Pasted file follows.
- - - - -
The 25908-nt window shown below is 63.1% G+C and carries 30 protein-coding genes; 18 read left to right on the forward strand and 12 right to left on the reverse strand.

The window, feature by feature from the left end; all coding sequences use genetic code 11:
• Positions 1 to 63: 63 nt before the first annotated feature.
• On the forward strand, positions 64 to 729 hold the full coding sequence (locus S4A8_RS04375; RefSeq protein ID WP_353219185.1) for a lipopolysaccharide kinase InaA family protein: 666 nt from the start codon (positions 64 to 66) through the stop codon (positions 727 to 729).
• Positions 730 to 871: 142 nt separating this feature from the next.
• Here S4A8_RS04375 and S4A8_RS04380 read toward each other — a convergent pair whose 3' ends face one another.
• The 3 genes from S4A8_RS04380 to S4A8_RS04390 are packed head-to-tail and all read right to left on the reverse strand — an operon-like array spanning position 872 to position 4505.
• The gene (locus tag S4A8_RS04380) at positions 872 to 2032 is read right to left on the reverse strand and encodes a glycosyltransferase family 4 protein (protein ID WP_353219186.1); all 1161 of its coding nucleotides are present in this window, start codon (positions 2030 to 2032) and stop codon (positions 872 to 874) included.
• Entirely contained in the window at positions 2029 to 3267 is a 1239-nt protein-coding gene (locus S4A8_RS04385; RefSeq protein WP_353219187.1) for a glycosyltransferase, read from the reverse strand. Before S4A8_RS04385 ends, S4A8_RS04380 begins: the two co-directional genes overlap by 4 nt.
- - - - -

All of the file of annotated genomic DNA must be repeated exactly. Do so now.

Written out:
The 25908-nt window shown below is 63.1% G+C and carries 30 protein-coding genes; 18 read left to right on the forward strand and 12 right to left on the reverse strand.

The window, feature by feature from the left end; all coding sequences use genetic code 11:
• Positions 1 to 63: 63 nt before the first annotated feature.
• On the forward strand, positions 64 to 729 hold the full coding sequence (locus S4A8_RS04375; RefSeq protein ID WP_353219185.1) for a lipopolysaccharide kinase InaA family protein: 666 nt from the start codon (positions 64 to 66) through the stop codon (positions 727 to 729).
• Positions 730 to 871: 142 nt separating this feature from the next.
• Here S4A8_RS04375 and S4A8_RS04380 read toward each other — a convergent pair whose 3' ends face one another.
• The 3 genes from S4A8_RS04380 to S4A8_RS04390 are packed head-to-tail and all read right to left on the reverse strand — an operon-like array spanning position 872 to position 4505.
• The gene (locus tag S4A8_RS04380) at positions 872 to 2032 is read right to left on the reverse strand and encodes a glycosyltransferase family 4 protein (protein ID WP_353219186.1); all 1161 of its coding nucleotides are present in this window, start codon (positions 2030 to 2032) and stop codon (positions 872 to 874) included.
• Entirely contained in the window at positions 2029 to 3267 is a 1239-nt protein-coding gene (locus S4A8_RS04385; RefSeq protein WP_353219187.1) for a glycosyltransferase, read from the reverse strand. Before S4A8_RS04385 ends, S4A8_RS04380 begins: the two co-directional genes overlap by 4 nt.